President Barack Obama presents Stevie Wonder with the Library of Congress Gershwin Award on Wednesday at the White House. (Gerald Herbert / Associated Press)
WASHINGTON -- President Barack Obama on Wednesday thanked musician Stevie Wonder for creating "a style that's uniquely American" as he presented the singer-songwriter with the nation's highest award for pop music.
Obama, who called Wonder the soundtrack of his youth, gave the star the Library of Congress' Gershwin Prize for Popular Song during an East Room tribute that featured Tony Bennett, Martina McBride and Wonder himself. The president joked that the group was "the most accomplished Stevie Wonder cover band in history."
Wonder, 58, is a native of Saginaw and grew up in Detroit. He signed with Motown Records when he was 13.
Emotional at times, Wonder thanked Obama for the award and reflected on what his election as the first black president means to the United States.
"What is truly exciting for me today is that we truly have lived to see a time and a space where America has a chance to again live up to the greatness that it deserves to be seen and known as, through the love and caring and the commitment of a president -- as in our president, Barack Obama," he said.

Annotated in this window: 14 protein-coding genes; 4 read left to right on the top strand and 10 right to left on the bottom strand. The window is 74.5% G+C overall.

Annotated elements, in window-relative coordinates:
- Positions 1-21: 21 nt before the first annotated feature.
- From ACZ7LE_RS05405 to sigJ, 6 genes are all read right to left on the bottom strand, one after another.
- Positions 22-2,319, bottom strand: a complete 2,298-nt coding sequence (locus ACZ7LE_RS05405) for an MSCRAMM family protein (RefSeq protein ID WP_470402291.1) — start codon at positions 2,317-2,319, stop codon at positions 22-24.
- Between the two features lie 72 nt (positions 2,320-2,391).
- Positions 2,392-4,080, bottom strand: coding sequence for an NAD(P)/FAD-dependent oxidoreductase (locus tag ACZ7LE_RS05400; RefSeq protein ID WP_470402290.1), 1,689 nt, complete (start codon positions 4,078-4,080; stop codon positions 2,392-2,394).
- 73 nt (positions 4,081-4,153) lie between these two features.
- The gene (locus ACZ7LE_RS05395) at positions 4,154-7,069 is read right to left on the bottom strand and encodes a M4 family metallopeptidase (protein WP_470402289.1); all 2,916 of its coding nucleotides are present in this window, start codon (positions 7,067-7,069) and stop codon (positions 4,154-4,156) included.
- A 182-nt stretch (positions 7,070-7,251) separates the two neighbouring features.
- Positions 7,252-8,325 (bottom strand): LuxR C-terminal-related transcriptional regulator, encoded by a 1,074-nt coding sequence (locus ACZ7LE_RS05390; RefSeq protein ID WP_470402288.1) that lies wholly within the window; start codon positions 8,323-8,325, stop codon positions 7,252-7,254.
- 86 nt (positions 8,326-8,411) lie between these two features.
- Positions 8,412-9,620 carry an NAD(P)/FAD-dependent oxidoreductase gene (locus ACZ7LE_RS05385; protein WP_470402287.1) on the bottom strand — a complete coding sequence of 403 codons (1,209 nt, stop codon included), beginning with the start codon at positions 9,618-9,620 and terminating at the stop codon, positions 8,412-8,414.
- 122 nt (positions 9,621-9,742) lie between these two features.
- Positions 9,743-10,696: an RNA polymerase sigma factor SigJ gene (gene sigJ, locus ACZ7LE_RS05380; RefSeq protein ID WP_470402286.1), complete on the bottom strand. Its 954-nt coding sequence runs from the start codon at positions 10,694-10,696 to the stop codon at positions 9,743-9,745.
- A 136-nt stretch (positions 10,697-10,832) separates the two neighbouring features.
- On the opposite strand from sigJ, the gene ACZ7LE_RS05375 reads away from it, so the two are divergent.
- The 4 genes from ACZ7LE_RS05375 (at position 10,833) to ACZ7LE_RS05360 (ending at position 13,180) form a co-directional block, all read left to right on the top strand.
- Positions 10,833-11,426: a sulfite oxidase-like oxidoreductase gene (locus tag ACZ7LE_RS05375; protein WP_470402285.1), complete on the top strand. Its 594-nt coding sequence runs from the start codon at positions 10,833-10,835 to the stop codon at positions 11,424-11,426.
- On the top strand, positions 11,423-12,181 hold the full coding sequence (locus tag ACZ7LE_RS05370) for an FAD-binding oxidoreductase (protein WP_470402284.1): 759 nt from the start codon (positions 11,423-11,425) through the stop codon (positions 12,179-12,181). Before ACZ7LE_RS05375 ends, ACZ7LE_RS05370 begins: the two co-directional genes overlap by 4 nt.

Wonder cited the Rev. Martin Luther King Jr., his faith and his mother during an acceptance speech that flowed into a set of Obama's favorite songs. The Grammy-winning musician -- he has 25 of the awards -- said he looked forward to writing more love songs.
Obama praised Wonder's career and a style that has blended pop and funk, R&B and gospel.
"Stevie has always drawn on the incredible range of traditions in his music and, from that, he's created a style that's at once uniquely American, uniquely his own, and yet somehow universal," Obama said. "Indeed, this could be called the American tradition -- artists demonstrating the courage, the talent to find new harmonies in the rich and dissonant sounds of the American experience."
First lady Michelle Obama spoke in more personal terms, calling Wonder "one of the world's greatest artists."
She recalled how she and her grandfather would listen to Wonder's albums together.
The first album she bought was Wonder's "Talking Book," and she and the president used "You and I" as their wedding song.
Although the president is a well-known fan, the Library of Congress had decided to honor Wonder before Obama won the election.
Wonder's performance will be broadcast today on PBS stations -- 8 p.m. on WTVS (Channel 56).